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In re Baileys

Court of Appeals of Texas, First District

November 9, 2017

IN RE STEVEN BAILEYS, Relator

         Original Proceeding on Petition for Writ of Mandamus and Prohibition

          Panel consists of Justices Higley, Massengale, and Lloyd.

          MEMORANDUM OPINION

          Laura Carter Higley Justice.

         Relator, Steven Baileys, filed a petition for a writ of mandamus and prohibition requesting that we compel the respondent trial judge to vacate an order denying his motion to vacate orders denying his special appearance, because the orders were entered outside of the trial court's plenary power, and to prohibit further proceedings.[1] We conditionally grant the petition.

         Background

         The underlying case involves a breach-of-contract action brought by the real party in interest, Ensource Corporation ("Ensource"), against Baileys, and his company, Baileys Energy, LLC ("Baileys Energy"). Baileys challenged the respondent's personal jurisdiction over him by special appearance.

         The respondent granted Baileys' special appearance and dismissed Baileys as a party on December 1, 2015. Ensource then moved for reconsideration of the special appearance order, on the basis that it had not received notice of the December hearing, and to compel Baileys' responses to discovery. The respondent granted Ensource's motion for reconsideration as to certain discovery responses, and also ordered "that another hearing on Defendant Steven Baileys' Special Appearance is Scheduled for January 11, 2016."

         At the January 11 hearing, the respondent orally denied Baileys' special appearance and granted Ensource's motion to sever its claims against Baileys Energy from Baileys, which had recently filed for bankruptcy before that hearing, but only signed orders granting severance. The respondent agreed with Ensource's counsel that Baileys had enough contacts to sustain jurisdiction, stating, "There's plenty of contacts with [Baileys] with the State of Texas . . . . if you get me an order I'll be happy to sign it."

         Ensource's counsel submitted two proposed orders, one denying Baileys' special appearance and another severing Baileys Energy, but later claimed that an "apparent clerical mistake" led to the special appearance order being presented to the respondent separately from the severance order. The respondent signed only the order granting severance on January 11, 2016, but did not sign the order denying Baileys' special appearance. The respondent then signed an amended order on the motion for severance on January 25, 2016, which now included a list of pleadings to be placed in the severed cause against Baileys Energy.

         Baileys filed a Motion for Reconsideration of Special Appearance, and the respondent set a hearing for June 29, 2016. On June 29, 2016-171 days from the January 11 hearing, 198 days after the respondent signed the December order granting Baileys' special appearance, and 157 days after signing the January amended order on the motion for severance-the respondent signed an order denying Baileys' motion for reconsideration of the court's prior ruling on special appearance. A duplicate order again denying Baileys' motion for reconsideration of his special appearance was signed on July 12, 2016.[2] This duplicate order was later rescinded and withdrawn by the respondent's "Order on Motion to Cancel July 12, 2016 Order and for Leave to Take Depositions, " signed on September 12, 2016.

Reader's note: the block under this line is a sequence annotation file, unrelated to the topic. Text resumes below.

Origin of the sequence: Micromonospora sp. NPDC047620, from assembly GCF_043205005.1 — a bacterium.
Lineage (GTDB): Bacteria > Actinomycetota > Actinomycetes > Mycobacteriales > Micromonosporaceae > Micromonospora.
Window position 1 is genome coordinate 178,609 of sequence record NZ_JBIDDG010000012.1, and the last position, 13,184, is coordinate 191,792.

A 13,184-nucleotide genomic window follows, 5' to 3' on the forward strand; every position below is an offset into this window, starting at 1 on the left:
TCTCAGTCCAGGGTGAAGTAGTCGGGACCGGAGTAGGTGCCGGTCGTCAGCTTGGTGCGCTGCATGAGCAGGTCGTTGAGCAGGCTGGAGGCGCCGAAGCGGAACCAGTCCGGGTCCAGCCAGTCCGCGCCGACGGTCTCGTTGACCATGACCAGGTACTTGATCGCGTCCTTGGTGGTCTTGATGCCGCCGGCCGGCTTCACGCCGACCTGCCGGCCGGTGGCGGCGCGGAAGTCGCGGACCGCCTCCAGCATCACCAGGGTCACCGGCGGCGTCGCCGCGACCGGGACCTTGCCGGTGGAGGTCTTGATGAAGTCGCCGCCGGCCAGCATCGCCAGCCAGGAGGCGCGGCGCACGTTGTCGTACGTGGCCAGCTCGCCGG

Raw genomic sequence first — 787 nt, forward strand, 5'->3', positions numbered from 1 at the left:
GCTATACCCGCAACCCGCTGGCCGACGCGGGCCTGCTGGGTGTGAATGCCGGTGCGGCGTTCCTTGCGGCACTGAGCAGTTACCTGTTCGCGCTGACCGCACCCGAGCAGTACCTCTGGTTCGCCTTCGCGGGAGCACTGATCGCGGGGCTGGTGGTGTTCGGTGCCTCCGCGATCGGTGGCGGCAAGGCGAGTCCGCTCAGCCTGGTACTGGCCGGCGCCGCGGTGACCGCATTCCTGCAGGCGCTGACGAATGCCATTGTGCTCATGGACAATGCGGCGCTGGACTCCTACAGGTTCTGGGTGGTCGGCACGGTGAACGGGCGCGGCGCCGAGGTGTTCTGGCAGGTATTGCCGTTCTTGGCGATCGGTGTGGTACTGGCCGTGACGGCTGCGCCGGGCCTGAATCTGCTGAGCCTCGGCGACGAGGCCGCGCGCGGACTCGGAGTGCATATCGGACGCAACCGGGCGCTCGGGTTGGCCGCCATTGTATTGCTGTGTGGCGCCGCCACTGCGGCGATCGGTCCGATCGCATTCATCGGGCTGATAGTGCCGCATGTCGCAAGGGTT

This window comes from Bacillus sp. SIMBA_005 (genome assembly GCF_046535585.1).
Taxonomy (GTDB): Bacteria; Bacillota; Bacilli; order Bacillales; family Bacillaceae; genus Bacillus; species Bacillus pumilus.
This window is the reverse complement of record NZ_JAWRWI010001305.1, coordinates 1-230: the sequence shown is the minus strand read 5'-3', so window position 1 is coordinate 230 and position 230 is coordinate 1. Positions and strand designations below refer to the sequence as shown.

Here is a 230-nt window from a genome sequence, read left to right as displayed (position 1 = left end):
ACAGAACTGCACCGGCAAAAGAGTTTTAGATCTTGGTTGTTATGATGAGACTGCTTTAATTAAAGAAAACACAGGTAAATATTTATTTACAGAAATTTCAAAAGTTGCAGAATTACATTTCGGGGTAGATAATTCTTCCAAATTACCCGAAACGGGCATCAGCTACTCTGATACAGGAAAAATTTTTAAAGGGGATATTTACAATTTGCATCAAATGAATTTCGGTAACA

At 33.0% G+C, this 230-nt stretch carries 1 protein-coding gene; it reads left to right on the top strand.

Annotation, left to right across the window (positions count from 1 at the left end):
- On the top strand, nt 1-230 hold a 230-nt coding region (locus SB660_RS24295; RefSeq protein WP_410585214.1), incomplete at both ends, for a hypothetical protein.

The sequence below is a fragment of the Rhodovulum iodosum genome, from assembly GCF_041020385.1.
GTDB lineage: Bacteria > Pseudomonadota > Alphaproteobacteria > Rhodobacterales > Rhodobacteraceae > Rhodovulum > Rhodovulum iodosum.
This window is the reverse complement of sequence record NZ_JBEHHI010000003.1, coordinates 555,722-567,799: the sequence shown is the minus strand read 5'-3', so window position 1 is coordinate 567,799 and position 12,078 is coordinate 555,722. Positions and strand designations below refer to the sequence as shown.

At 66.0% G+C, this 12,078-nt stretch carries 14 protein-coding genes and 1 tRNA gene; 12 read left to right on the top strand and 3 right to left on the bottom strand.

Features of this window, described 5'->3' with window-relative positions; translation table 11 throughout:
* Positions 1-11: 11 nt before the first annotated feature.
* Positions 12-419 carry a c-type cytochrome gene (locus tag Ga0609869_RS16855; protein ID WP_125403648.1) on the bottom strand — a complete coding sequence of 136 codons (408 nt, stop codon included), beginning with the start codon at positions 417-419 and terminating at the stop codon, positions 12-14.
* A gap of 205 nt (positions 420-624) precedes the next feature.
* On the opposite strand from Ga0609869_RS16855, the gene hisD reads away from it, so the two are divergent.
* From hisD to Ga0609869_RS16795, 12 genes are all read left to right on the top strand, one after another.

Baileys filed a "Motion to Declare Previous Orders Void, " requesting that the respondent vacate the June and July orders denying his motion for reconsideration of his special appearance on the grounds that they were void because they were signed after the court's plenary power had expired and, thus, he asked the respondent to vacate them and close the case. At the hearing, held on September 12, 2016, after Ensource's counsel acknowledged that he had filed the proposed severance order two days after the January hearing, but it never got signed, the trial court responded, "See why you should bring an order with you to the hearing?" After the hearing, the trial court signed an order on September 12, 2016, denying Baileys' "Motion to Declare Previous Orders Void."

         Baileys subsequently filed this petition for writ of mandamus and prohibition. He requested that this Court compel the respondent to vacate the September 12, 2016 Order denying his "Motion to Declare Previous Orders Void, " grant it, and prohibit respondent from holding further proceedings in trial court cause number 1061661-101.

         Standard of Review

         Generally, to be entitled to mandamus relief, the relator must demonstrate that the trial court abused its discretion and that it has no adequate remedy by appeal. See In re Prudential Ins. Co. of Am.,148 S.W.3d 124, 135-36 (Tex. 2004) (orig. proceeding); Walker v. Packer, 827 S.W.2d 833, 839-40 (Tex. 1992) (orig. proceeding). A "trial court commits a clear abuse of discretion when it refuses to exercise its discretion to hear and rule on pending motions." Grant v. Wood,916 S.W.2d 42, 45 (Tex. App.-Houston [1st Dist] 1995, orig. proceeding). A trial court also clearly abuses its discretion if it reaches a decision so arbitrary and unreasonable as to amount to a clear prejudicial error of law. Walker, 827 S.W.2d at 839. A trial court has no discretion in determining what the law is or in applying the law to the facts. Id. at 840. Thus, a clear failure by the trial court to analyze or apply the law correctly will constitute an abuse of discretion. In re Allstate Cty. Mut. Ins. Co., 85 S.W.3d 193, 195 (Tex. 2002) (orig. proceeding). Mandamus relief is proper when the trial court issues a ...


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